View Full Version : Golden Retriever good breed for a nervous cat?
01-09-2004, 01:35 AM
Me and the wife are looking into getting a dog. My first dog, ever! (She's had several growing up.) Problem is, we have a very high-strung cat.
Example: got a new pair of nylon(?) workout pants, recently. The type the make kind of a "whooshy" noise when you walk. Anyway, the noise of my pants scared the cat. Sent her hiding in the closet, per usual.
We love the little dickens to death, she was an abused kitty (she's about 7, now) and we go out of our way to be accommodating. However, we'd really love a dog.
We've been doing some homework and it seems that Golden Retrievers might be a good dog for us. Smart, friendly, easily trained, effectionate. Supposedly good with other animals.
What are your takes on Goldens with cats? Would it be better to get a puppy or an older dog with prtevious cat experiance. I'm almost inclined to go puppy, just because I think my cat might find it a litle less threatening.
Or, is there some other (preferably non-toy) dog that is better with cats?
01-09-2004, 01:44 AM
No matter how nice the dog is to the cat, or how "good with cats" it is, it sounds like your cat may freak out. It won't help if the dog isn't well behaved (which is a reason, IMHO, *not* to get a puppy but rather to get an older, well trained dog with experience with cats). I have no comment to make for or against Goldens. The defining factor here may be your cat.
You may have to consider keeping them in seperate parts of the house.
Have you considered using pheromones? There is a product available called "Feliway" which mimics the feline facial pheromone and has recieved good reports from veterinary behaviourists. It is supposed to have a calming effect on cats.
If your cat really is terrified and you can't stand the thought of not having a dog, it might be appropriate to visit a veterinarian who specialises in animal behaviour, to talk about the possibility of anti-anxiety medication.
01-09-2004, 07:55 AM
Our golden retriever is 8 years old and our cat is 2. The dog has always been non-threatening and didn't even approach the kitten when we brought him home from the humane society. The kitten was about 2 months old at the time. They're fine. I know that's not your situation, but, if you're going to get a dog, think that a golden would be a good choice.
01-09-2004, 08:32 AM
a neurotic cat will always remain neurotic (kinda like some people I know....but this thread isnt about my boss, it's about your cat)
I once knew a cat that spent half her life underneath the bedspread. Whenever anybody came to visit at her house, she "hid" by climbing up the bed, underneath the decorative blanket spread on top, and making a huge lump in the middle of the bed (she ,presumably thought that she was invisible--after all , she couldnt see us.)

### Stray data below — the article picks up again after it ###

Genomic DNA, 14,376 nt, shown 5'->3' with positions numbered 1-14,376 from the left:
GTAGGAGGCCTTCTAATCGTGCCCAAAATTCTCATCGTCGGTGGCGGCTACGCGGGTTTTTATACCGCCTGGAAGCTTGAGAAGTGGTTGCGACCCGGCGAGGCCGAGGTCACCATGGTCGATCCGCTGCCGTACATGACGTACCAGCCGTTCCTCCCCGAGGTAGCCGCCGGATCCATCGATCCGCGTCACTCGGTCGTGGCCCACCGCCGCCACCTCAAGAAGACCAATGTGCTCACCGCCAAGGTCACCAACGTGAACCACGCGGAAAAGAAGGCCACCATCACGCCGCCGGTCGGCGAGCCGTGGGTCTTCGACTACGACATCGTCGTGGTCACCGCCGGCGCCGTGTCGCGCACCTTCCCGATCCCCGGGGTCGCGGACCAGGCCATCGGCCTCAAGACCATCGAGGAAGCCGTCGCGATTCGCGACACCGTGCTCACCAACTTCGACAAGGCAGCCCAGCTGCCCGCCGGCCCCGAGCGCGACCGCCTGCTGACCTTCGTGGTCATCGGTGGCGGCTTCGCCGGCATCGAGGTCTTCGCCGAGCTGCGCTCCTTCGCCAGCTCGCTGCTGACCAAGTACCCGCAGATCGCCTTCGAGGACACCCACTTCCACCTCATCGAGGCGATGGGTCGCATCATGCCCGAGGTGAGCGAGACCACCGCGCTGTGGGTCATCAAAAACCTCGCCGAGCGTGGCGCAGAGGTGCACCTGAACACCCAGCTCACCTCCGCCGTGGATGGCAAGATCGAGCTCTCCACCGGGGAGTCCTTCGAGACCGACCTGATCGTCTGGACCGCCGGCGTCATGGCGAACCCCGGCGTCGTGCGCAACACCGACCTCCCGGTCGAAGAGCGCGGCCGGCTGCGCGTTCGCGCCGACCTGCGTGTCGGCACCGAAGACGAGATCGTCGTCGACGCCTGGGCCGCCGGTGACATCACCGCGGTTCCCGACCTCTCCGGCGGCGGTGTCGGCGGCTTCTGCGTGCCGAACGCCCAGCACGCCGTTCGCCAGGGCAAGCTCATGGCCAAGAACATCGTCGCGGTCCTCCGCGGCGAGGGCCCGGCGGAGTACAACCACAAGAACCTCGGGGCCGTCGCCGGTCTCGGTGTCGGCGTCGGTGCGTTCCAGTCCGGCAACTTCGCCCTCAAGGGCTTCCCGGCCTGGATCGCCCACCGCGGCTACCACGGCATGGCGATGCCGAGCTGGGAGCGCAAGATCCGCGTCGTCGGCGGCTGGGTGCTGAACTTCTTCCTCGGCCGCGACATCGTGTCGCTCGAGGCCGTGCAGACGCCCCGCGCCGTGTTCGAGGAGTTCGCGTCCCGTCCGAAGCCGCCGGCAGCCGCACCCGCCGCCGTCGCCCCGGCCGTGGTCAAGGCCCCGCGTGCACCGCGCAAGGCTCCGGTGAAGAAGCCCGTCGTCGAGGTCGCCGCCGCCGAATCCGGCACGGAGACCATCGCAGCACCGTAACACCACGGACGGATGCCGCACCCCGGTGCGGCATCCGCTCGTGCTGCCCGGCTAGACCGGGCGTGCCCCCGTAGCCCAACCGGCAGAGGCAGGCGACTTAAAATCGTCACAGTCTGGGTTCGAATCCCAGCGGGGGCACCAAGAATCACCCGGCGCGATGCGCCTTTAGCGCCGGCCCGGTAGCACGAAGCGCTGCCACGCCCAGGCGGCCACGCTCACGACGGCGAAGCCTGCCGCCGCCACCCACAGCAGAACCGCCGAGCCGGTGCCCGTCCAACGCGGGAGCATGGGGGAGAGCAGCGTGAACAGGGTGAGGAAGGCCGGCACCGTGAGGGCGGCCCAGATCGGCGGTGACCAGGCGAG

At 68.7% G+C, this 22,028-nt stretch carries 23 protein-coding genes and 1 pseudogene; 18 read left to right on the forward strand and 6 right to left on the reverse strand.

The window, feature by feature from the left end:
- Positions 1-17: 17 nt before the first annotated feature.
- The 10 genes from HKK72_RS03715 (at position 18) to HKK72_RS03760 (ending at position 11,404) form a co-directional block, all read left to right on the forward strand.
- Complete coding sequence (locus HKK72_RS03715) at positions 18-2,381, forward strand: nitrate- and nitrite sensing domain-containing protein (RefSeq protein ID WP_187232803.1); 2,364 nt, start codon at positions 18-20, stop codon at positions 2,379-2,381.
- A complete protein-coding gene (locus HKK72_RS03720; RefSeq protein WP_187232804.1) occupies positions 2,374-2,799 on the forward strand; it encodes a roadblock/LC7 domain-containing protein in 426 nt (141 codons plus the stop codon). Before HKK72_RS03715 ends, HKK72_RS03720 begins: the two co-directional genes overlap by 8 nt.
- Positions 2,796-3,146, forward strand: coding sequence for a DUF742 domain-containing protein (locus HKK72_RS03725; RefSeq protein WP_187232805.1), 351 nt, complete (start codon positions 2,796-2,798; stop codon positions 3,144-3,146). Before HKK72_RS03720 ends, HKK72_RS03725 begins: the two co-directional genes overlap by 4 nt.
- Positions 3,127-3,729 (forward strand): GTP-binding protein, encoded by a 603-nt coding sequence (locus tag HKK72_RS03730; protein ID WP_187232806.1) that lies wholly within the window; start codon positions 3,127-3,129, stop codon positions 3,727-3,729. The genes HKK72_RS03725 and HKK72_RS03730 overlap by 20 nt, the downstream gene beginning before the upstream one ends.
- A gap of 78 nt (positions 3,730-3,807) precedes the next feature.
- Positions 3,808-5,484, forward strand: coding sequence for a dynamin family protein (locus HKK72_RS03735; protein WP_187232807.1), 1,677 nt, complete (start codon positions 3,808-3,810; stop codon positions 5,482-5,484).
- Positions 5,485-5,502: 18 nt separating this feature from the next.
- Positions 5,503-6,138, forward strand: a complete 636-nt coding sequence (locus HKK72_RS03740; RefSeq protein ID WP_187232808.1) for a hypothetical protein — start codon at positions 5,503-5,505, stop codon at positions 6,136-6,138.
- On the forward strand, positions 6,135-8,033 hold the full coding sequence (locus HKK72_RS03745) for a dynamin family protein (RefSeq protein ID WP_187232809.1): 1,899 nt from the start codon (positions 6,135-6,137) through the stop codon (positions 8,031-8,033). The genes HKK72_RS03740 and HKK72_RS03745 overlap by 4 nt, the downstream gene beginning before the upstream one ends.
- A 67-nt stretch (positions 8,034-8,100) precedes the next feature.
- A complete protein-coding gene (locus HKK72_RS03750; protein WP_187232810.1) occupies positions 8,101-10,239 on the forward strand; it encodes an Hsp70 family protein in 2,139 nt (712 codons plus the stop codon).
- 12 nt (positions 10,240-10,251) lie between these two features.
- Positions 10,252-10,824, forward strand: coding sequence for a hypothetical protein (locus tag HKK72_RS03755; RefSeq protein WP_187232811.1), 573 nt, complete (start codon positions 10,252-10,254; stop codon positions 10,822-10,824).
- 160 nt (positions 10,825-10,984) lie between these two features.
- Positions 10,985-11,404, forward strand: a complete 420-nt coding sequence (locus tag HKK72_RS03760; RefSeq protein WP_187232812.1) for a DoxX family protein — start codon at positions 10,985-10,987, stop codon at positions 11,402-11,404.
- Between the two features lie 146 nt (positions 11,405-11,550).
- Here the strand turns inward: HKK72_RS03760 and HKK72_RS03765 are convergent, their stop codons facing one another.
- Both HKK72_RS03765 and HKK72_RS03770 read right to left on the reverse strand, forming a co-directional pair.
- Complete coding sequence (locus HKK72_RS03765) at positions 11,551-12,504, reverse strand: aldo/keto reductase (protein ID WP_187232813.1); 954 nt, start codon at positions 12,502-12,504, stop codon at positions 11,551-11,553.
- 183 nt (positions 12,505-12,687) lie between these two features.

So whatever dog you get, the cat probably wont be friendly to it. But it ought to be illegal to have any dog that isnt gentle and loving, which most Golden Retreivers-and Labradors- are known to be.
01-09-2004, 08:41 AM
Agree that any dog at all might be ( probably will be ) an issue. But retreivers, especially Golden's, while sweet and not usually prone to attacking smaller animals ( especially if raised as a puppy around them ), are very boisterous and might get on a nervous cat's last nerve.
A quieter indoor dog like a Scottish Deerhound might be a slightly safer bet in that respect. But again, any dog sounds like it might be a problem at some level to the extent that the difference might be negligible.
01-09-2004, 09:25 AM
One potential problem is that if the cat is threatened by this new member of the household, she may start peeing all over the place in protest. This is not a good thing, and can be almost impossible to stop once it gets going ( because the rugs continue to smell like pee(to the cat) no matter how much you try and clean them, leading the cat to think "litter box").
Horrifying Howler Monkey
01-09-2004, 10:09 AM
chappachula my Aunt has a cat that does the same thing. I lived with her for almost a year and that cat never got used to me.
Back to the OP. seriousart I am one of the last people who would ever push one of the latest fad breeds, and if you do look for one of these dogs, don't get one from a pet store, make sure you get lots of references on the breeder, but have you looked at Golden Doodles? They are a cross of Standard Poodle and Golden Retriever. I got 3 5 month olds into my dog rescue last year, and I loved them. They are such cute dogs, low to no shedding, from what I have heard the breed tends to be low key in the house (these pups sure were). I have talked to a few dedicated breeders, who do hip and eye checks on the parents, so they are out there (and of course there are breeders out there who are just out to make a quick buck, but that's the same with every breed). Not to say your cat will like one any better than say a Golden, but I think if I was going to go out an buy a dog, that is what I would get.